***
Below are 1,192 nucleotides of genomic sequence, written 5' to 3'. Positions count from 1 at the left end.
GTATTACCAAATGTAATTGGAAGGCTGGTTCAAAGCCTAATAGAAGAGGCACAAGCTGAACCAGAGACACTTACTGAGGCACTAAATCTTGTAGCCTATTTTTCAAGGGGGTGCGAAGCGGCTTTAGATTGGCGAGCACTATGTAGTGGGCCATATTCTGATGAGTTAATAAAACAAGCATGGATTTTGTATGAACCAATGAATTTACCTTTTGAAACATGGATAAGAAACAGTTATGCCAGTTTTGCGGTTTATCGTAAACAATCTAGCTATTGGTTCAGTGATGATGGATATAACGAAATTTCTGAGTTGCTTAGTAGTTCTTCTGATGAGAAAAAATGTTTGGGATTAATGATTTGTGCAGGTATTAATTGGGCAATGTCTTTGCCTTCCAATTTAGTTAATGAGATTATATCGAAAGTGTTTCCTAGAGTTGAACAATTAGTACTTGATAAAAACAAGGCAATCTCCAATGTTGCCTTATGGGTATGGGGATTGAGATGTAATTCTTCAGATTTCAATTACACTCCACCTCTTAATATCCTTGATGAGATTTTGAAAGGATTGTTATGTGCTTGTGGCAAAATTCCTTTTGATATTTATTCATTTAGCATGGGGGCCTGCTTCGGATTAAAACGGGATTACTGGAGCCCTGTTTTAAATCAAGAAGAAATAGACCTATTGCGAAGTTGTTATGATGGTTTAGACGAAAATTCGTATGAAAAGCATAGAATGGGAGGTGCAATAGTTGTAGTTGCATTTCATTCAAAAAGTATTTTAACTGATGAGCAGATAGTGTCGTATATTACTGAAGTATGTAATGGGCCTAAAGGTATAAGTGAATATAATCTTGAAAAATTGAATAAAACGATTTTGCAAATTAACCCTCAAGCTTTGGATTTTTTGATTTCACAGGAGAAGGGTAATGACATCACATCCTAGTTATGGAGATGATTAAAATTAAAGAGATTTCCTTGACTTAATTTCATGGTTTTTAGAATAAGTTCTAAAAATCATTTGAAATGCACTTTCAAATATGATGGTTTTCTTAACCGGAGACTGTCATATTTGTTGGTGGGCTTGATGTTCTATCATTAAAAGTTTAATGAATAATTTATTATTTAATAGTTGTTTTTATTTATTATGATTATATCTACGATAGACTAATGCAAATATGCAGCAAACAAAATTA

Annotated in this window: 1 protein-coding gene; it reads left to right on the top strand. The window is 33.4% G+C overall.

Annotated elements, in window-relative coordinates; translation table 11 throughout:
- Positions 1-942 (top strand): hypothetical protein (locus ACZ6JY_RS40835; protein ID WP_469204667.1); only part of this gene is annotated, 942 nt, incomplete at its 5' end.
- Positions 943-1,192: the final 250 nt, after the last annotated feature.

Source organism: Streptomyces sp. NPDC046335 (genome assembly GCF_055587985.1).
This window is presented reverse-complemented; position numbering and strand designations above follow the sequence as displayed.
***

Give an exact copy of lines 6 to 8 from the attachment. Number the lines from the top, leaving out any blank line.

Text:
- Positions 943-1,192: the final 250 nt, after the last annotated feature.

Source organism: Streptomyces sp. NPDC046335 (genome assembly GCF_055587985.1).
This window is presented reverse-complemented; position numbering and strand designations above follow the sequence as displayed.